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  1. Abstract We present the empirical dust attenuation (EDA) framework—a flexible prescription for assigning realistic dust attenuation to simulated galaxies based on their physical properties. We use the EDA to forward model synthetic observations for three state-of-the-art large-scale cosmological hydrodynamical simulations: SIMBA, IllustrisTNG, and EAGLE. We then compare the optical and UV color–magnitude relations, ( g − r ) − M r and (far-UV −near-UV) − M r , of the simulations to a M r < − 20 and UV complete Sloan Digital Sky Survey galaxy sample using likelihood-free inference. Without dust, none of the simulations match observations, as expected. With the EDA, however, we can reproduce the observed color–magnitude with all three simulations. Furthermore, the attenuation curves predicted by our dust prescription are in good agreement with the observed attenuation–slope relations and attenuation curves of star-forming galaxies. However, the EDA does not predict star-forming galaxies with low A V since simulated star-forming galaxies are intrinsically much brighter than observations. Additionally, the EDA provides, for the first time, predictions on the attenuation curves of quiescent galaxies, which are challenging to measure observationally. Simulated quiescent galaxies require shallower attenuation curves with lower amplitude than star-forming galaxies. The EDA, combined with forwardmore »modeling, provides an effective approach for shedding light on dust in galaxies and probing hydrodynamical simulations. This work also illustrates a major limitation in comparing galaxy formation models: by adjusting dust attenuation, simulations that predict significantly different galaxy populations can reproduce the same UV and optical observations.« less
  2. Abstract

    In 2021 May, the Dark Energy Spectroscopic Instrument (DESI) began a 5 yr survey of approximately 50 million total extragalactic and Galactic targets. The primary DESI dark-time targets are emission line galaxies, luminous red galaxies, and quasars. In bright time, DESI will focus on two surveys known as the Bright Galaxy Survey and the Milky Way Survey. DESI also observes a selection of “secondary” targets for bespoke science goals. This paper gives an overview of the publicly available pipeline (desitarget) used to process targets for DESI observations. Highlights include details of the different DESI survey targeting phases, the targeting ID (TARGETID) used to define unique targets, the bitmasks used to indicate a particular type of target, the data model and structure of DESI targeting files, and examples of how to access and use thedesitargetcode base. This paper will also describe “supporting” DESI target classes, such as standard stars, sky locations, and random catalogs that mimic the angular selection function of DESI targets. The DESI target-selection pipeline is complex and sizable; this paper attempts to summarize the most salient information required to understand and work with DESI targeting data.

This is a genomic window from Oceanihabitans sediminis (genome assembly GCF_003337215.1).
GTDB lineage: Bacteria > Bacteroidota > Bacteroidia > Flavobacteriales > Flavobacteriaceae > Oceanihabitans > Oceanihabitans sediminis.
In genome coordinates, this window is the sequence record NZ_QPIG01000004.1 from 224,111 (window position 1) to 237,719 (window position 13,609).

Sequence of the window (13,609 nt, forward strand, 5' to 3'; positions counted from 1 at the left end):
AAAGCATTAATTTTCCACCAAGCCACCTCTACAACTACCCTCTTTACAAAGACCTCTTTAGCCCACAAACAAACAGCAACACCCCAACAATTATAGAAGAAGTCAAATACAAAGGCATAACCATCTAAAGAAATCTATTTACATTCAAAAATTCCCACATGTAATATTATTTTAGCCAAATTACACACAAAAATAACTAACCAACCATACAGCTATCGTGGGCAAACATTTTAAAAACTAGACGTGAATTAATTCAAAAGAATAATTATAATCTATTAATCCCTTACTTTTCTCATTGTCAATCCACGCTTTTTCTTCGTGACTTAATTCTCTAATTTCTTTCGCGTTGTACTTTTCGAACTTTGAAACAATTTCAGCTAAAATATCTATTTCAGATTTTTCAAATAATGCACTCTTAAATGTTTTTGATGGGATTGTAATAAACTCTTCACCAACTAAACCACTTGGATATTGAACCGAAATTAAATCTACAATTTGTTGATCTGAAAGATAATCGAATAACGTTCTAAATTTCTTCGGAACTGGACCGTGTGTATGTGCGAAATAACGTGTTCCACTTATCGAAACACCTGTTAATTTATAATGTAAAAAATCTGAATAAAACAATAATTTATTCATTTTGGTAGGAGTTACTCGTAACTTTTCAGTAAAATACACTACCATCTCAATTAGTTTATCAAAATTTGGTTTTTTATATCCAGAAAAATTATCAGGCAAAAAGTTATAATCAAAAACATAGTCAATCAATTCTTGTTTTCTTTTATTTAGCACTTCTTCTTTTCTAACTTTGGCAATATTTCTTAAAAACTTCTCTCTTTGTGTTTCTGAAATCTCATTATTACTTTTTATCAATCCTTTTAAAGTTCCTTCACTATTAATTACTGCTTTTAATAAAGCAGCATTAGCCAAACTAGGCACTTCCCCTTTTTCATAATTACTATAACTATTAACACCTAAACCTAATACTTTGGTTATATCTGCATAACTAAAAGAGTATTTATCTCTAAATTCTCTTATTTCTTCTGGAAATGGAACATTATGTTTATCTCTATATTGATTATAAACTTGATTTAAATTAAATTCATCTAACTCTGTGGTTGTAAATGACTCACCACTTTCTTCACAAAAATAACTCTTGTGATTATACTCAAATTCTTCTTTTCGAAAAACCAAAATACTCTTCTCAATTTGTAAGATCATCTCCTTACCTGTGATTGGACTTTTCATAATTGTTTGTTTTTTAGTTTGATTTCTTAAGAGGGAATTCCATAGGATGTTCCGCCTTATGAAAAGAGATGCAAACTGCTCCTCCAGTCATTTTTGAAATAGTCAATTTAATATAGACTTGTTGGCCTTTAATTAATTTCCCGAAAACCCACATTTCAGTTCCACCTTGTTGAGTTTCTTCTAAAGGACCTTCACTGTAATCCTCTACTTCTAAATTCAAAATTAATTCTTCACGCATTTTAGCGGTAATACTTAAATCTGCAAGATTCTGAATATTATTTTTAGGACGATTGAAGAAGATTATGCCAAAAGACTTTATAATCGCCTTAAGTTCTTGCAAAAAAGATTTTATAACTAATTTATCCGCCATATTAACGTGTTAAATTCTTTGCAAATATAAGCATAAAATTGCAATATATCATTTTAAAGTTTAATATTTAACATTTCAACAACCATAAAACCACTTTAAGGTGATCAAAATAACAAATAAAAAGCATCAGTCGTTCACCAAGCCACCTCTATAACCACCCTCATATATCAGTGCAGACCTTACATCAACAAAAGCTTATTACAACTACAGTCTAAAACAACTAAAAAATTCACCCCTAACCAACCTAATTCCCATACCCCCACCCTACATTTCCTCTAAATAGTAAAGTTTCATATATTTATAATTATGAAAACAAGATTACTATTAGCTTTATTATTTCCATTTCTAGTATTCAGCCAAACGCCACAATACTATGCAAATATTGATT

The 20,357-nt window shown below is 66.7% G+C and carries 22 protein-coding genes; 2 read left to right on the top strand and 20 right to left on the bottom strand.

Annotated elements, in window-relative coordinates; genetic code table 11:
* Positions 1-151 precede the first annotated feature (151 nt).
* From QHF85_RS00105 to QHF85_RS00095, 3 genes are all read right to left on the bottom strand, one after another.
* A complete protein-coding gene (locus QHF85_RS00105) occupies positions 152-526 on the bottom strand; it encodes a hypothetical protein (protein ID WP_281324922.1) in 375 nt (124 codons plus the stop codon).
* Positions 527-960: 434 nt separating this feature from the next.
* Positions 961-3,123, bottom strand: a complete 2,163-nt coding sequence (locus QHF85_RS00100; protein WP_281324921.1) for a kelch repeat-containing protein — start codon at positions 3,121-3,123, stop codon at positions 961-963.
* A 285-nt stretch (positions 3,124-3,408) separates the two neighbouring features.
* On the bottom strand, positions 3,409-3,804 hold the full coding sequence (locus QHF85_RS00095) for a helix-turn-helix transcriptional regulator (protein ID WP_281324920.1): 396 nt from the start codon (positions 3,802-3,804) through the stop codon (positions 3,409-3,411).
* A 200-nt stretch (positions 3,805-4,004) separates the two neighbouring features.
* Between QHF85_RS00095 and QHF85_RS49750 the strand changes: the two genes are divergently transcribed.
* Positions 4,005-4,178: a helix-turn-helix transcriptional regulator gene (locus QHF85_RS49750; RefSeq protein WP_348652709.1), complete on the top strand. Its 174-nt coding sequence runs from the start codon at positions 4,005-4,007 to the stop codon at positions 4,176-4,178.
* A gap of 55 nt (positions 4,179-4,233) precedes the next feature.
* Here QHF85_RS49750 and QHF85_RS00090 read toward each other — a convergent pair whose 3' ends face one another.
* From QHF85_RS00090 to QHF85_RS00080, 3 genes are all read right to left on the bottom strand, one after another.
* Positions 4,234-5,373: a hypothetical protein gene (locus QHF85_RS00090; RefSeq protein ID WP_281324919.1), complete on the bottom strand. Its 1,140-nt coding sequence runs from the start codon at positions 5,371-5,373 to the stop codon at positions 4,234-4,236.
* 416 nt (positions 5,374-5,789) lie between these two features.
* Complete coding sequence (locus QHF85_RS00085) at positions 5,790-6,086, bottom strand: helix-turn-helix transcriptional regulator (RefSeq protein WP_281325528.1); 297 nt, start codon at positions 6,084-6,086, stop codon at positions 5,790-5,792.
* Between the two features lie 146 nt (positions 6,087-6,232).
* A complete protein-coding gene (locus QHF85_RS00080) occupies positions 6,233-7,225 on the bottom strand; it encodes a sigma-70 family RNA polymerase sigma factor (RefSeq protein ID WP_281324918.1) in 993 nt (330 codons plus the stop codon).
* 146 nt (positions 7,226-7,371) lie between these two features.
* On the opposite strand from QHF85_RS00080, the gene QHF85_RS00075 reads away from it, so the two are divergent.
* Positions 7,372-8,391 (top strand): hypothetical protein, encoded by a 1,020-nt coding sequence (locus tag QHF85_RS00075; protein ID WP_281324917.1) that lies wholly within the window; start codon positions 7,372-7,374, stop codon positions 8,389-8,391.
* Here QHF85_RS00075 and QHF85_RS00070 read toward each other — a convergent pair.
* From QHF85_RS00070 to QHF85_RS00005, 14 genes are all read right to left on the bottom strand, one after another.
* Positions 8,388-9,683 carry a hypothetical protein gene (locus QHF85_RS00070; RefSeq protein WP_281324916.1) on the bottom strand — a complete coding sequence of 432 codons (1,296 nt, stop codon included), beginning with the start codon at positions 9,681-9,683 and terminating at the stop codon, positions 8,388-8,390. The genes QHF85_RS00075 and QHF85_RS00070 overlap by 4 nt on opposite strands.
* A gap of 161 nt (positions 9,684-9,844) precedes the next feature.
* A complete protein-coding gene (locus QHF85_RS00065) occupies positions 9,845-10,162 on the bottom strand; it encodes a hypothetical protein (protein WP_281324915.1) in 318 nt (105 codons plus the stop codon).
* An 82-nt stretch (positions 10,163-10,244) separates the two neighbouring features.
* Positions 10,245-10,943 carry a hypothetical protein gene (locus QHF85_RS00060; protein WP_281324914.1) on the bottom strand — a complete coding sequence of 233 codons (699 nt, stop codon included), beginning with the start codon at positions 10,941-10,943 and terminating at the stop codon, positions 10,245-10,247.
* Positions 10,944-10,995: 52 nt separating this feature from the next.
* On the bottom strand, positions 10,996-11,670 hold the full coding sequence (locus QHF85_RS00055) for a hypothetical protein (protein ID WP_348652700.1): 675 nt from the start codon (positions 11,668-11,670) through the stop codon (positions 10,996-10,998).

3. ABSTRACT We present the steps taken to produce a reliable and complete input galaxy catalogue for the Dark Energy Spectroscopic Instrument (DESI) Bright Galaxy Survey (BGS) using the photometric Legacy Survey DR8 DECam. We analyse some of the main issues faced in the selection of targets for the DESI BGS, such as star–galaxy separation, contamination by fragmented stars and bright galaxies. Our pipeline utilizes a new way to select BGS galaxies using Gaia photometry and we implement geometrical and photometric masks that reduce the number of spurious objects. The resulting catalogue is cross-matched with the Galaxy And Mass Assembly (GAMA) survey to assess the completeness of the galaxy catalogue and the performance of the target selection. We also validate the clustering of the sources in our BGS catalogue by comparing with mock catalogues and the Sloan Digital Sky Survey (SDSS) data. Finally, the robustness of the BGS selection criteria is assessed by quantifying the dependence of the target galaxy density on imaging and other properties. The largest systematic correlation we find is a 7 per cent suppression of the target density in regions of high stellar density.